Surgical Treatment for Gastric Cancer

Treatment for stomach cancer depends on several factors, including the size, location, and extent of the tumor; the stage of the disease; and the patient's age and overall health. The goal of treatment for early-stage stomach cancer is to cure the disease. In advanced cases, when a cure is unlikely, the goal is to reduce pain and restore some quality of life (called palliative treatment).

Surgical removal (resection) is the only curative treatment for stomach cancer. Chemotherapy and radiation therapy may be used in addition to surgery (adjuvant treatment) or as palliative treatment.

Gastric Surgery

The extent of surgery depends on the extent of the disease. Endoscopic mucosal resection may be used to treat early stomach cancer (i.e., tumor smaller than 3 cm that has not invaded beyond the innermost layer of the stomach lining [submucosa]). This procedure involves removing only the tumor and surrounding tissue.

Gastrectomy is the most common treatment for stomach cancer. In this surgery, the entire stomach (total gastrectomy) or part of the stomach (partial or subtotal gastrectomy) is removed.

Parts of nearby tissues or organs (e.g., the spleen), as well as the surrounding lymph nodes (called lymph node dissection) may also be removed. Surgery for cancer of the upper stomach (cardia) may require removal of the stomach and part of the esophagus (called esophagogastrectomy).

Following total gastrectomy, the esophagus is attached directly to the small intestine. When a large section of the stomach is removed during partial gastrectomy, the surgeon reattaches the stomach to the esophagus or small intestine. The connection between these organs is called an anastomosis.

Gastrectomy requires a large incision. Most patients experience postsurgical pain, weakness, fatigue, and loss of appetite. Recovery from the procedure varies depending on the patient’s age and overall health, the type of surgery, and the stage of the disease.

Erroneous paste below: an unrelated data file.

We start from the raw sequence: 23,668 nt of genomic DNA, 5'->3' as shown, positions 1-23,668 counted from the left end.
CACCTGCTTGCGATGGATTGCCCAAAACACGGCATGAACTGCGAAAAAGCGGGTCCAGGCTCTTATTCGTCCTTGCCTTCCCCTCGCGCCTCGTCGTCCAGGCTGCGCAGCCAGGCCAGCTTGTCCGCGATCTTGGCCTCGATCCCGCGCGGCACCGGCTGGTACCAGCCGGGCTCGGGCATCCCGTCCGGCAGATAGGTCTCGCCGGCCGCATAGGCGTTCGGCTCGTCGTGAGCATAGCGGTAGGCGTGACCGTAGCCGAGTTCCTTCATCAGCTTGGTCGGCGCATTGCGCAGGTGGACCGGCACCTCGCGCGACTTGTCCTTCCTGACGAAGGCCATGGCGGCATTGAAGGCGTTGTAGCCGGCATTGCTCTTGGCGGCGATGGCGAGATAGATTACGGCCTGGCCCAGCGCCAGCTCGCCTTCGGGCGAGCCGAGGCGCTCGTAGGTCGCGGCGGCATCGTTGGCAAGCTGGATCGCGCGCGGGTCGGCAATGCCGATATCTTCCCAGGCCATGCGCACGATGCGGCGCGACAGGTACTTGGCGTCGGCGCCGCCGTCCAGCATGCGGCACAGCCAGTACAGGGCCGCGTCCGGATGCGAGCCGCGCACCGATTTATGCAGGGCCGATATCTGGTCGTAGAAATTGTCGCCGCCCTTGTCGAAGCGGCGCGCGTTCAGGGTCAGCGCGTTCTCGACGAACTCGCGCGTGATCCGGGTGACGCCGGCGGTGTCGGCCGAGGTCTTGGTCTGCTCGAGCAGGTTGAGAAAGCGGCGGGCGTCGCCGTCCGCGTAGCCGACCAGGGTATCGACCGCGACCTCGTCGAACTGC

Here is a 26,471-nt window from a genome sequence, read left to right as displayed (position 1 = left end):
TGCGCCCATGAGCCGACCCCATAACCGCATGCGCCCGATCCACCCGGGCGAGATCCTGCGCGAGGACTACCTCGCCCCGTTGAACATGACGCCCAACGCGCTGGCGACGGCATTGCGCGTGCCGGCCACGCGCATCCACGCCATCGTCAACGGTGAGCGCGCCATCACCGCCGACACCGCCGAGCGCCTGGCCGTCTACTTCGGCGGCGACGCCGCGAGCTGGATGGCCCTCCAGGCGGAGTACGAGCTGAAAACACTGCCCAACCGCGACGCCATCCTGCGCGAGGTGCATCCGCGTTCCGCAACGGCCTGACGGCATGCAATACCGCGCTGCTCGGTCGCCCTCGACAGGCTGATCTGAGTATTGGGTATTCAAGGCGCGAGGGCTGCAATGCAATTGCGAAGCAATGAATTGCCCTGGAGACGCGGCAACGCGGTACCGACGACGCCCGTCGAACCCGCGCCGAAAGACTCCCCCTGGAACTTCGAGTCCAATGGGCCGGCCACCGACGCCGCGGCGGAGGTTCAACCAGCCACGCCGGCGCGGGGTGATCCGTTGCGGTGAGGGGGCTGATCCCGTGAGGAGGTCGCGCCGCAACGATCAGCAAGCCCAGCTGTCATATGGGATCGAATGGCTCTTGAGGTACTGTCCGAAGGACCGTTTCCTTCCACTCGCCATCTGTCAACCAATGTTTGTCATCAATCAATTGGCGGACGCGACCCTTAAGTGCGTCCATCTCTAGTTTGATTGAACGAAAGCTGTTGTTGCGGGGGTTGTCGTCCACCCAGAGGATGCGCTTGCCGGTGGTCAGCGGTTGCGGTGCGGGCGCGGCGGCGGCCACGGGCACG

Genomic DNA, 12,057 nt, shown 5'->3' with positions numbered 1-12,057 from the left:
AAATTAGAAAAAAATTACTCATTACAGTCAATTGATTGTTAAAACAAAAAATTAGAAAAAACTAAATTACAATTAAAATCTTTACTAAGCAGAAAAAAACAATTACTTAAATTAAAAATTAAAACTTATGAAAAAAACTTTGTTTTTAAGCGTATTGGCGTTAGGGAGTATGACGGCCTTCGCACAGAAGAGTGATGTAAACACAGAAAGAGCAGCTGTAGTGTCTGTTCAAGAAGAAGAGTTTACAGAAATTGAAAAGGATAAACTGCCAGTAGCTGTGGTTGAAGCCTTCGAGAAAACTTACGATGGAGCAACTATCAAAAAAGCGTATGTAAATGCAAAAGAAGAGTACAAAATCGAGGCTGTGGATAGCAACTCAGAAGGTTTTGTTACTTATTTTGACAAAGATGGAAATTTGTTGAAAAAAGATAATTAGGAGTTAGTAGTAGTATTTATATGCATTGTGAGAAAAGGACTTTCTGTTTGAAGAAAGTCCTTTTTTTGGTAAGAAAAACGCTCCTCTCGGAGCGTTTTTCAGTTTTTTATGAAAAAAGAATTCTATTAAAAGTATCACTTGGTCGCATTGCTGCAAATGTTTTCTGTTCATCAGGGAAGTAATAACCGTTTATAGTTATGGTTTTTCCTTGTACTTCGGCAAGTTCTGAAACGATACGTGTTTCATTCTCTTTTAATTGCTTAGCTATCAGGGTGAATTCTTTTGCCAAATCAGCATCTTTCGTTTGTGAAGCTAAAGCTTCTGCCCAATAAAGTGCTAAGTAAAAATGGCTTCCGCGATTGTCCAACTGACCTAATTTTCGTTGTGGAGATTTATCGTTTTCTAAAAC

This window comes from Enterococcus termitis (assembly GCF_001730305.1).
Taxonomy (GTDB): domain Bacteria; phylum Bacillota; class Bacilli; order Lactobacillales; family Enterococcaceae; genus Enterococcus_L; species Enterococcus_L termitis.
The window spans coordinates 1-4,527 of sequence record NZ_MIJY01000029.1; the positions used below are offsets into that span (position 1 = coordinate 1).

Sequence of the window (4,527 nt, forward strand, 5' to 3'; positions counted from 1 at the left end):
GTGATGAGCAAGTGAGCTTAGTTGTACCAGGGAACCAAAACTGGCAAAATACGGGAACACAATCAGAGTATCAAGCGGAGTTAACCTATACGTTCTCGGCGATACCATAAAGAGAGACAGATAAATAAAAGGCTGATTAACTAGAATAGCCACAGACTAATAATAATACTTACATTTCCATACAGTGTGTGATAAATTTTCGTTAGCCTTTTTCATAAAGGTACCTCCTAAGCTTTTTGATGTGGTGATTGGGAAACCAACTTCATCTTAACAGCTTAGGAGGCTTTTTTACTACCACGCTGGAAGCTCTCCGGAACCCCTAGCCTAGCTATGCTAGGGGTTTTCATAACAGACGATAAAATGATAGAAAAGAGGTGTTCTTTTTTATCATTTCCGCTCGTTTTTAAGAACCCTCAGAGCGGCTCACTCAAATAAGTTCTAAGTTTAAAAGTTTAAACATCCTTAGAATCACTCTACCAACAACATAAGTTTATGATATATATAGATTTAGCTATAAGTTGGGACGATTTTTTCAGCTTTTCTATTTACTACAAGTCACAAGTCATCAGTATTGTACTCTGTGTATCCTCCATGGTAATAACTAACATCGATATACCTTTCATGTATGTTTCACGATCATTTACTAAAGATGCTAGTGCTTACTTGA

Complications of surgery for stomach cancer include the following:

  • Anastomosis failure
  • Blood clots
  • Bowel obstruction (ileus)
  • Inflammation of the gall bladder (cholecystitis) or pancreas (pancreatitis)
  • Pneumonia

Removal of a large part or all of the stomach usually requires permanent alterations in diet. Patients often must eat more frequently, eat smaller meals, reduce their sugar intake, and increase their intake of fat and protein. In most cases, drinking with meals must be avoided. If a small section is removed, patients may be able to gradually return to previous eating habits.

Dumping syndrome, which results when foods and liquids move too quickly into the small intestine, may occur in patients who have undergone gastrectomy. Symptoms of dumping syndrome include the following:

  • Dilation or constriction of blood vessels, which may cause pain and headache
  • Dizziness
  • Flushing
  • Sweating
  • Weakness

Other long-term complications include vitamin B-12 deficiency (pernicious anemia), inflammation of the esophagus (esophagitis), and reduced bone mass (osteoporosis). Patients who undergo gastrectomy also often experience suppression of the immune system.

Publication Review By: Toomas Sorra, M.D., F.A.C.G.

Published: 14 Aug 1999

Last Modified: 06 Oct 2015